Friday, November 13, 2009
Friday, October 16, 2009
Saturday, September 12, 2009
Wednesday, September 9, 2009
Work Around Your Abyss
There is a deep hole in your being, like an abyss. You will never succeed in filling that whole, because your needs are inexhaustible. You have to work around it so gradually the abyss closes.
Since the hole is so enormous and your anguish so deep, you will always be tempted to flee from it. There are two extremes to avoid: being being completely absorbed in your painand being so distracted by so many things that you stay far away from the wound you want to heal.
Henri Nouwen, The Inner Voice of Love
I have been silent for months. First my energy went, then my self-filtration, my desire for the future, my wit, my laughter, and then finally my hope in the goodness of people. Some painful events take time to reveal themselves and then even longer to heal.
When I was young, I was completely absorbed in the pains I felt, "hiding" in the closet and bellowing for someone to come and listen to me. I quickly learned that people have their own pains.. and most would rather not touch yours. So I have become an expert in distraction.
A few days ago, a friend said to imagine a light going to my deepest pain. Immediately, I can call it to me. (Distraction obviously doesn't make it go away.) It starts in my throat and ends in a pit in my chest. And when I am really moved by it, I feel a tingling sensation in my fingers. I've been thinking about it for days, although still distracting myself from bringing a light to it. I can only describe it as giving away my deepest being to those who abused it, did not want it, and threw it away ... at least for now.
Posted by Cori Lynn Berg at 6:17 AM
Wednesday, May 20, 2009
Tuesday, May 19, 2009
Monday, May 18, 2009
Our remedies oft in ourselves do lie
Which we ascribe to heaven.
~William Shakespeare, All's Well That Ends Well
This painting is my entry into the Mixed Media Monday weekly challenge. The theme this week is "altered people." I have used full body acrylics, fluid acrylics, paint marker, and molding paste this week.
I am currently taking Alisa Burke's "Graffiti Chic" online painting class. This is style is a real departure from my tight, geometric style and is taking me into a new territory. This style is so different for me I find myself with much less confidence, although the entire point is to be free, loose, and accept mistakes. You'd be surprised how difficult it can be to let go of the inner art critic!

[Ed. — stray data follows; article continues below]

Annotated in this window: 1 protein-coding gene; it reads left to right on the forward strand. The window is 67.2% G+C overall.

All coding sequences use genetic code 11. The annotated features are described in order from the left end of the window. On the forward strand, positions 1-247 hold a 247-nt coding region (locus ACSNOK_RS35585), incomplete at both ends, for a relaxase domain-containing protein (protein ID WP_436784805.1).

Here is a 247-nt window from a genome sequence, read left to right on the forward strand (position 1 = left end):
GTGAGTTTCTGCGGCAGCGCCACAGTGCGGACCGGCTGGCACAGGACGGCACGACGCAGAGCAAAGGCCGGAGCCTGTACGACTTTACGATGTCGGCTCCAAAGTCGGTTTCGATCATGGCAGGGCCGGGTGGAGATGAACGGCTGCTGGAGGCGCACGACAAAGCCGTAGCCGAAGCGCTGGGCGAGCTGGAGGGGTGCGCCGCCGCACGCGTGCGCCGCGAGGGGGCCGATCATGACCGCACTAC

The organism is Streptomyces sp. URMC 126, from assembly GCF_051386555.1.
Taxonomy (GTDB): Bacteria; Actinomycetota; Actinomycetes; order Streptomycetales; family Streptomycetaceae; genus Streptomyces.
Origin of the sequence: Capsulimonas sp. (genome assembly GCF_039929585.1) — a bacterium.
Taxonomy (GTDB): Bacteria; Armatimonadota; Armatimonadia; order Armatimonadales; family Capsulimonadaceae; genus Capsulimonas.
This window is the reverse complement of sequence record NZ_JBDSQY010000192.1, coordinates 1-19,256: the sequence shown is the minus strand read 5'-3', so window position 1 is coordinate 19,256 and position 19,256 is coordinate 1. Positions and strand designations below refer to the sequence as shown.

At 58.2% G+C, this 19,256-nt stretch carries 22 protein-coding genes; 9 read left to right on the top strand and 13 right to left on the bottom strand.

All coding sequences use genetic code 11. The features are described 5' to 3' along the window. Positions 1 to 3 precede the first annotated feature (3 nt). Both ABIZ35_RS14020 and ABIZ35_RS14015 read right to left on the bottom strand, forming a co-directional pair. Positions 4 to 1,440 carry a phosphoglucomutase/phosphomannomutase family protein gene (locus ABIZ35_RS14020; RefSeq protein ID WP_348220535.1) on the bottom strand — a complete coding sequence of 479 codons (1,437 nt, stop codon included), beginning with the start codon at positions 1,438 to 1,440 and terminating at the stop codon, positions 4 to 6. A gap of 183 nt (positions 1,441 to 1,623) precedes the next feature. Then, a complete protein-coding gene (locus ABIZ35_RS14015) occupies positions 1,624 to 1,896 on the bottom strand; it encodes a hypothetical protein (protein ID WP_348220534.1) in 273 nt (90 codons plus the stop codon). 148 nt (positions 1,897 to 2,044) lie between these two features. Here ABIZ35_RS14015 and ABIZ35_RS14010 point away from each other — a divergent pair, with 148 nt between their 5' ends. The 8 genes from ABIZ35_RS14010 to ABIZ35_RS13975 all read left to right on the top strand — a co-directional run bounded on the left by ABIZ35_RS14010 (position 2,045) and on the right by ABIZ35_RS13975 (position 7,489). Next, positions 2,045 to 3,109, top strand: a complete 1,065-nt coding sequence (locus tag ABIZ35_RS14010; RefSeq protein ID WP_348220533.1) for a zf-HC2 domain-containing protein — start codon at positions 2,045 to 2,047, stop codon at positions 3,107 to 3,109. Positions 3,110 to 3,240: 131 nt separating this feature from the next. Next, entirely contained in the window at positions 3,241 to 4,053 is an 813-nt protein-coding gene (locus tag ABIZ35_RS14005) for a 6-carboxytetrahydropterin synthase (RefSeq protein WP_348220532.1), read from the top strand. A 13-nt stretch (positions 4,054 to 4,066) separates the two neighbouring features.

I encourage everyone to check out Alisa's site. She is amazing. A formally trained artist and daughter of two potters, Alisa has lived the art life working in galleries. She stunned everyone when she began cutting up her own paintings to make handbags and other accessories (available on Etsy.)
Posted by Cori Lynn Berg at 11:51 AM
Sunday, May 17, 2009
Saturday, May 16, 2009
Friday, May 15, 2009
Thursday, May 14, 2009
In the depth of winter I finally learned that there was in me an invincible summer. ~Albert Camus
For this painting, I had no plan other to paint what I feel and knowing I wanted to work with beautiful sea green color. I had intended on pairing it with brown as the other dominant color and there is an underlayer of that beneath but blues in the frame. After losing the job that was a daily stressful struggle yet that I loved dearly, I am now working mindless,"nothing" job. I feel my spirits slowly atrophying, not being able to use the skills that I have. When I came across this quote, I identified with the winter. Painting has been my invincibility during this time, what keeps me going and heads me in to each day, allowing me to keep up a good fight. I am wondering what is the "invincible summer" others have?
Posted by Cori Lynn Berg at 8:07 PM
Wednesday, May 13, 2009
Silence is the universal refuge, the sequel to all dull discourses and all foolish acts, a balm to our every chagrin, as welcome after satiety as after disappointment. ~Henry David Thoreau
This is a different color scheme for me, using more neutrals and earth tones (although I did throw a hint of blue and green in.) Very difficult to create a depiction of the absence of something as the negation of sound can only be understood in reference to the presence of it. I work in a school for very young children and am surrounded by a wall of sound throughout the day as you can imagine. I enjoy coming home each day and spending an hour or so in complete silence as I paint and prepare for my daily blog. It revives the spirit!
Posted by Cori Lynn Berg at 9:30 AM